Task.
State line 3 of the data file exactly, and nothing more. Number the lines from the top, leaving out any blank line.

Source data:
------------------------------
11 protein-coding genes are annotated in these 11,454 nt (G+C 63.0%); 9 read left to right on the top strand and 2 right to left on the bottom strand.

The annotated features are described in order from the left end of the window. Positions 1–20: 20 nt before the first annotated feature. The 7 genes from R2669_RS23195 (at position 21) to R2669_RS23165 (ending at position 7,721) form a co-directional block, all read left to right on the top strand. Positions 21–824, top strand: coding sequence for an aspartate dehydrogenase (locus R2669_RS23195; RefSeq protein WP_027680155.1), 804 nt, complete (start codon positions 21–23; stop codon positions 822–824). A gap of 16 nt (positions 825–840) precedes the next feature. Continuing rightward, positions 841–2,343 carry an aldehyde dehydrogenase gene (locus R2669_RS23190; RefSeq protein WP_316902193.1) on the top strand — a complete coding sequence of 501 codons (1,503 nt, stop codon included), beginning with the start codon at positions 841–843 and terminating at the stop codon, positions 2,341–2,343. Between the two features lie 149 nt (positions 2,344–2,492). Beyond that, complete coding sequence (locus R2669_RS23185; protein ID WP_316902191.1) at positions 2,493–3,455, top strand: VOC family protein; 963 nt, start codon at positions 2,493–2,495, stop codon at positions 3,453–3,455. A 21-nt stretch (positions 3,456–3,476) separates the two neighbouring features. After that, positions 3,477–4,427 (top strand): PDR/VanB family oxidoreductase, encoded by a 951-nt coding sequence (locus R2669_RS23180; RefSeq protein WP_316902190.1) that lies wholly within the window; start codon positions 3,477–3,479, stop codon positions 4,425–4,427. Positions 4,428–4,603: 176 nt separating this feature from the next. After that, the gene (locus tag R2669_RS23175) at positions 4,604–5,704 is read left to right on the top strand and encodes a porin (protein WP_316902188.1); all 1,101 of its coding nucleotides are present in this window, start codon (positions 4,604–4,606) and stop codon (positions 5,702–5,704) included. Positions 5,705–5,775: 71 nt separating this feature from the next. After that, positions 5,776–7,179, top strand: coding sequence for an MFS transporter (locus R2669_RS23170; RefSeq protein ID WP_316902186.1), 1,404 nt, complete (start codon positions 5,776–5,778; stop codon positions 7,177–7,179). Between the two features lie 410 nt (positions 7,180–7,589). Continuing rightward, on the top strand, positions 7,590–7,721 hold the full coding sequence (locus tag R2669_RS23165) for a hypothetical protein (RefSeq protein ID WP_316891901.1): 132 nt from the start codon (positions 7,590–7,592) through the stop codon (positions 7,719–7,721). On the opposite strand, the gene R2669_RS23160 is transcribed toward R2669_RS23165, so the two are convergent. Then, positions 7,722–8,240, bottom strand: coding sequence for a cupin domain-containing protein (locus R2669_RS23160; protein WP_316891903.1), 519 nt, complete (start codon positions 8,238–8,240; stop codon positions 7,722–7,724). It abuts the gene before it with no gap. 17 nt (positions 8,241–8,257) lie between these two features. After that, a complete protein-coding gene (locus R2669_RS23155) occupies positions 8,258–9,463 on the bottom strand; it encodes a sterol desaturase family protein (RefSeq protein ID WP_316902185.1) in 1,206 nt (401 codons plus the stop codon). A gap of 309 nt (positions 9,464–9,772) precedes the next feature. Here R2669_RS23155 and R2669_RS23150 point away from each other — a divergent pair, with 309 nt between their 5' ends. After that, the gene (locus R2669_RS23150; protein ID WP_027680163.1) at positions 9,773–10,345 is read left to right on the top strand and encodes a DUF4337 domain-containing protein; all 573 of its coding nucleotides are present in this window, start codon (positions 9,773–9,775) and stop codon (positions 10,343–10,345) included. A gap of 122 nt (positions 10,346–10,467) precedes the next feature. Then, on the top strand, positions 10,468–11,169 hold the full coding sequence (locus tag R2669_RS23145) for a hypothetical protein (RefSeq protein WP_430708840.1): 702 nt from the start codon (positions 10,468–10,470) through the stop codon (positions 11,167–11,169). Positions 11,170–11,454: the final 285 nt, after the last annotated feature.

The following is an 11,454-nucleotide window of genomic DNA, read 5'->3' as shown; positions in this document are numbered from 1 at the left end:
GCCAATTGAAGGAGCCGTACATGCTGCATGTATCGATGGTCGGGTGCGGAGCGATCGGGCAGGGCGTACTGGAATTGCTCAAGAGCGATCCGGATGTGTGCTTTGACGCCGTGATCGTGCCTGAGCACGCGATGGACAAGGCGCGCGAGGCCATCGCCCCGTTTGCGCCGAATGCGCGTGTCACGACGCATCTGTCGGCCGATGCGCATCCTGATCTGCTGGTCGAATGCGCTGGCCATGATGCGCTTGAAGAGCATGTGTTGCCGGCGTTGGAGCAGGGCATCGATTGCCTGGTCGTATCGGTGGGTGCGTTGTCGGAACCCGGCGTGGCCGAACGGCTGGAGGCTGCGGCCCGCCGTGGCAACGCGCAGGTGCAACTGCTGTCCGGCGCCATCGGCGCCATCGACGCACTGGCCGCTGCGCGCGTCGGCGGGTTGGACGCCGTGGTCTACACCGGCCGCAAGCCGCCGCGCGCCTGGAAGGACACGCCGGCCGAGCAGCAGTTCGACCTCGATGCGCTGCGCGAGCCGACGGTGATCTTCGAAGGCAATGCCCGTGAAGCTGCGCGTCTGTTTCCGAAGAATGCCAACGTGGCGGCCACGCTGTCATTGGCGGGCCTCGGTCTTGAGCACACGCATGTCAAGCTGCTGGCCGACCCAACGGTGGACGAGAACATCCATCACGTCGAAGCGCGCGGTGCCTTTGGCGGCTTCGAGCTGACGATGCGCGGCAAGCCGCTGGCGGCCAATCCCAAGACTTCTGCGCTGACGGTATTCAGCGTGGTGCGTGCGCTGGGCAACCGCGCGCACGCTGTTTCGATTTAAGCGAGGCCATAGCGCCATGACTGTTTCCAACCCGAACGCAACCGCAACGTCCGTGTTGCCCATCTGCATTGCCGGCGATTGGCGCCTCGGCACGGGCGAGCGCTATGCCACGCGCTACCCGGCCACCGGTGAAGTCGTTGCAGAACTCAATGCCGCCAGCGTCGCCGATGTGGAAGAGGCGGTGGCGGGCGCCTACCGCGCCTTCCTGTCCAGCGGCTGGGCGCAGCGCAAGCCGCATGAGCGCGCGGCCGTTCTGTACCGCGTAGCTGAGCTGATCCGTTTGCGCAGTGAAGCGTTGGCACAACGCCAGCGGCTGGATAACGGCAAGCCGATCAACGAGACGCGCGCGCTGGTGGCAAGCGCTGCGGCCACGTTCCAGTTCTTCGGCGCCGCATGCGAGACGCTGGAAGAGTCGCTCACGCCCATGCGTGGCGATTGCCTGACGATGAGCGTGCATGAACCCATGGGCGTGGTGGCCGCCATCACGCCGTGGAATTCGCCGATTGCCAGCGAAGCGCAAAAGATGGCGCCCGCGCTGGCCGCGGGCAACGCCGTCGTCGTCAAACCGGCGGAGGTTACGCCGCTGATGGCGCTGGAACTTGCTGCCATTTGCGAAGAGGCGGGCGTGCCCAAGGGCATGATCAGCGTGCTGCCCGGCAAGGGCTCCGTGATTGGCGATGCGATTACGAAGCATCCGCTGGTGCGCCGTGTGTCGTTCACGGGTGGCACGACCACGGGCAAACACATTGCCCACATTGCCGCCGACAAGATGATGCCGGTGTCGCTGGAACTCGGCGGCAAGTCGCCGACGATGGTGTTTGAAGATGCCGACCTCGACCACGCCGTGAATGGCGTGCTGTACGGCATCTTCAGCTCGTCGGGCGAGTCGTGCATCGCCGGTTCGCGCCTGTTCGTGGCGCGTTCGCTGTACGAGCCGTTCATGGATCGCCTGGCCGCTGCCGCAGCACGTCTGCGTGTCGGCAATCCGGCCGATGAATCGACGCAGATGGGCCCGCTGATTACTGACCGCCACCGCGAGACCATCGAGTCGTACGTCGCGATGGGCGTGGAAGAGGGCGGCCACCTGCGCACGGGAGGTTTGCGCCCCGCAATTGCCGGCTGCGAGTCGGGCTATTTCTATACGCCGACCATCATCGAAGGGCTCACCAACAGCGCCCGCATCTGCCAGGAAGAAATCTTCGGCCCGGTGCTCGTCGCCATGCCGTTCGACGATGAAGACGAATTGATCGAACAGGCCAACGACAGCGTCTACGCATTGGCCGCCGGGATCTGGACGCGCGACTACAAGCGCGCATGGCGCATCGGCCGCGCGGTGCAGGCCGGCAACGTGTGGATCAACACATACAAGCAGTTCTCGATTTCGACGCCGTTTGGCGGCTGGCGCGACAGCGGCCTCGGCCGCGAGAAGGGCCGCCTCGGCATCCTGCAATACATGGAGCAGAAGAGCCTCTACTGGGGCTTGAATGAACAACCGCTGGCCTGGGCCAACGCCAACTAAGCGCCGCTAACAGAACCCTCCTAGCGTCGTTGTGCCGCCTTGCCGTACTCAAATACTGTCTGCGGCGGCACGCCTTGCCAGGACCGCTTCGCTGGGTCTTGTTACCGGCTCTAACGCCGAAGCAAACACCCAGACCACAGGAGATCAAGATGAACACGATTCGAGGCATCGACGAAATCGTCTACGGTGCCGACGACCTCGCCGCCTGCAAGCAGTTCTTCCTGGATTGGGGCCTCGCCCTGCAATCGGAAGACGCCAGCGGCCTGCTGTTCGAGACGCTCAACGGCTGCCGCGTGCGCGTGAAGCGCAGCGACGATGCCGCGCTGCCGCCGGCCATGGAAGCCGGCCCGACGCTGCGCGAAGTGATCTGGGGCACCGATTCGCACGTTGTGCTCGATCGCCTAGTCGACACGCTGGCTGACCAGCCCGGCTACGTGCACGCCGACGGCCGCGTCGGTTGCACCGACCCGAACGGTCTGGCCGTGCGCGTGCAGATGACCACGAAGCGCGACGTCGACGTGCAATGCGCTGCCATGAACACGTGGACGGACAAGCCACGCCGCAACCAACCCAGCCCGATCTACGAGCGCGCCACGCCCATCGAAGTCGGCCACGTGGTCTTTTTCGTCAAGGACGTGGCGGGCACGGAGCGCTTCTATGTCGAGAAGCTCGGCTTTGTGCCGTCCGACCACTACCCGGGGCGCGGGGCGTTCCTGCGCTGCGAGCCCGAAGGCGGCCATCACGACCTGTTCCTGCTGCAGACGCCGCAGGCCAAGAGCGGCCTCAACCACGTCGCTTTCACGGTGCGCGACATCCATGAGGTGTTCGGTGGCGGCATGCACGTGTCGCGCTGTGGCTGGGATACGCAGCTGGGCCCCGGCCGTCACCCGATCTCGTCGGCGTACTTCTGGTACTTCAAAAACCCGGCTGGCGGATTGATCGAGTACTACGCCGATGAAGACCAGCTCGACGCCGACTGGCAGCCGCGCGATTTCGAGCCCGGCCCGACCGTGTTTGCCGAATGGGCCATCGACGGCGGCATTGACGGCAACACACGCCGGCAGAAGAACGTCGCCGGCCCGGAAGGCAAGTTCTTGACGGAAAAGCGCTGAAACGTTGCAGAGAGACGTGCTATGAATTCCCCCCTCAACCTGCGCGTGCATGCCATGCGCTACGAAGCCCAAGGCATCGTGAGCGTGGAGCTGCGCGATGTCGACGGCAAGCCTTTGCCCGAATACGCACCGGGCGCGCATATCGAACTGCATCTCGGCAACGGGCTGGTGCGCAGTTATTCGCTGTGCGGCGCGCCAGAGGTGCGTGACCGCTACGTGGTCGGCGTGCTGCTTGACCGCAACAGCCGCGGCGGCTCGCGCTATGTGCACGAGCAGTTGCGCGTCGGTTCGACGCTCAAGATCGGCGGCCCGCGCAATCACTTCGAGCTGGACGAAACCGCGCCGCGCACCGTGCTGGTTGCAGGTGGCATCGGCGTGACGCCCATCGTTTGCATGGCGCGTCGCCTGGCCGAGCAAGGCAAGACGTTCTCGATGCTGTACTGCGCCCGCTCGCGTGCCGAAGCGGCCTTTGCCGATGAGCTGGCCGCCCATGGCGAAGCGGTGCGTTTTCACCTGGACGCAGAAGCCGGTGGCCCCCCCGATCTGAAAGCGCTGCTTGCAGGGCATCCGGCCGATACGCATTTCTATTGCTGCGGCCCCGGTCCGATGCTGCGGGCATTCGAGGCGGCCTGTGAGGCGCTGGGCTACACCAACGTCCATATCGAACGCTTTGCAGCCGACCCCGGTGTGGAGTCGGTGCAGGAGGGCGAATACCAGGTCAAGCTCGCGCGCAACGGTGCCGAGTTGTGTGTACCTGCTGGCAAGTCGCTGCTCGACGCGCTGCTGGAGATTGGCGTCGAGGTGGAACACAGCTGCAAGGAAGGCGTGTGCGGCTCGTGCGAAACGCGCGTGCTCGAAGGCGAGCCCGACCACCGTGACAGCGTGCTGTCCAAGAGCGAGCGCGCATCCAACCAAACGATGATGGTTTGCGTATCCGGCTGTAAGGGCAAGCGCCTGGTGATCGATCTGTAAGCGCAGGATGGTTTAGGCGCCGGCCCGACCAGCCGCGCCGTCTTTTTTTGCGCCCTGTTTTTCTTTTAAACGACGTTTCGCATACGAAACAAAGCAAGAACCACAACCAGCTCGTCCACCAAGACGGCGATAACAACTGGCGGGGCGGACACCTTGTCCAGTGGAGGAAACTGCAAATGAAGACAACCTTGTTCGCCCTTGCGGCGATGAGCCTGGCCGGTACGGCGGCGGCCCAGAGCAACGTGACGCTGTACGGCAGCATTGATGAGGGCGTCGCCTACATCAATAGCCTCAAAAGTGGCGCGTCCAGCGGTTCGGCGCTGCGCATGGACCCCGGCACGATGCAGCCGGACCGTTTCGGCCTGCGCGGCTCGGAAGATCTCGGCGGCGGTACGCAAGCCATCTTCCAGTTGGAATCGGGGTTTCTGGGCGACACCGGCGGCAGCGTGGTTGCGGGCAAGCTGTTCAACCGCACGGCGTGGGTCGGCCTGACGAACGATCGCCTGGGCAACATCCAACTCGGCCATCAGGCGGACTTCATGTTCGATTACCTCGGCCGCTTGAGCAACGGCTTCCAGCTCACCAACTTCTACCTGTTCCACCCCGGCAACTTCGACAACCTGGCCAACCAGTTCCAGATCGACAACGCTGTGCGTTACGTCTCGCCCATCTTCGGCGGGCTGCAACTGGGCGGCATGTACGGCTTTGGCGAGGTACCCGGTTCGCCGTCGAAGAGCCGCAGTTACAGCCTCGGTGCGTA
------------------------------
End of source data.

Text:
The following is an 11,454-nucleotide window of genomic DNA, read 5'->3' as shown; positions in this document are numbered from 1 at the left end: